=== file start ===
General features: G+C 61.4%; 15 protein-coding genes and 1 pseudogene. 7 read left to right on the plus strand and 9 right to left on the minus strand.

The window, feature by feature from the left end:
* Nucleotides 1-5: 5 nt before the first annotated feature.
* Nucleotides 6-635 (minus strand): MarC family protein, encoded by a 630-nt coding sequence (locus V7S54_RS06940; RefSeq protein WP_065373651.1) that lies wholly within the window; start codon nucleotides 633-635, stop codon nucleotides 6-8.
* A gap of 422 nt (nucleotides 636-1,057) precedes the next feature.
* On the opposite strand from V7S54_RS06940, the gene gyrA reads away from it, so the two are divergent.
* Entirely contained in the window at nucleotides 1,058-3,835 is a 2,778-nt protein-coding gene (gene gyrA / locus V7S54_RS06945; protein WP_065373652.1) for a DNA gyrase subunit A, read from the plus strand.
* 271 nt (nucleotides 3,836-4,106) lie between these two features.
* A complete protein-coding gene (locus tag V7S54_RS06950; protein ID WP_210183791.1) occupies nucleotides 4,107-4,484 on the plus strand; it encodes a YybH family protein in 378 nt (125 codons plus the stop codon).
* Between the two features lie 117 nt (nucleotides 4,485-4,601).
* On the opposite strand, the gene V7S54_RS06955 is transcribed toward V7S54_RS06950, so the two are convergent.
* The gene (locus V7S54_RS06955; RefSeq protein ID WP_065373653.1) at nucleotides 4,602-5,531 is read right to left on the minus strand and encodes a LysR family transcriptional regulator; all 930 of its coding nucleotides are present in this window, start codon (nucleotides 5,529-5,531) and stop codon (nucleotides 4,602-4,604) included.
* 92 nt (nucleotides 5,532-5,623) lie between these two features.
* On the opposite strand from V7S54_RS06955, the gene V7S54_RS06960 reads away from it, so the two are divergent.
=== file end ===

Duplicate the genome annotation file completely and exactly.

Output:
General features: G+C 61.4%; 15 protein-coding genes and 1 pseudogene. 7 read left to right on the plus strand and 9 right to left on the minus strand.

The window, feature by feature from the left end:
* Nucleotides 1-5: 5 nt before the first annotated feature.
* Nucleotides 6-635 (minus strand): MarC family protein, encoded by a 630-nt coding sequence (locus V7S54_RS06940; RefSeq protein WP_065373651.1) that lies wholly within the window; start codon nucleotides 633-635, stop codon nucleotides 6-8.
* A gap of 422 nt (nucleotides 636-1,057) precedes the next feature.
* On the opposite strand from V7S54_RS06940, the gene gyrA reads away from it, so the two are divergent.
* Entirely contained in the window at nucleotides 1,058-3,835 is a 2,778-nt protein-coding gene (gene gyrA / locus V7S54_RS06945; protein WP_065373652.1) for a DNA gyrase subunit A, read from the plus strand.
* 271 nt (nucleotides 3,836-4,106) lie between these two features.
* A complete protein-coding gene (locus tag V7S54_RS06950; protein ID WP_210183791.1) occupies nucleotides 4,107-4,484 on the plus strand; it encodes a YybH family protein in 378 nt (125 codons plus the stop codon).
* Between the two features lie 117 nt (nucleotides 4,485-4,601).
* On the opposite strand, the gene V7S54_RS06955 is transcribed toward V7S54_RS06950, so the two are convergent.
* The gene (locus V7S54_RS06955; RefSeq protein ID WP_065373653.1) at nucleotides 4,602-5,531 is read right to left on the minus strand and encodes a LysR family transcriptional regulator; all 930 of its coding nucleotides are present in this window, start codon (nucleotides 5,529-5,531) and stop codon (nucleotides 4,602-4,604) included.
* 92 nt (nucleotides 5,532-5,623) lie between these two features.
* On the opposite strand from V7S54_RS06955, the gene V7S54_RS06960 reads away from it, so the two are divergent.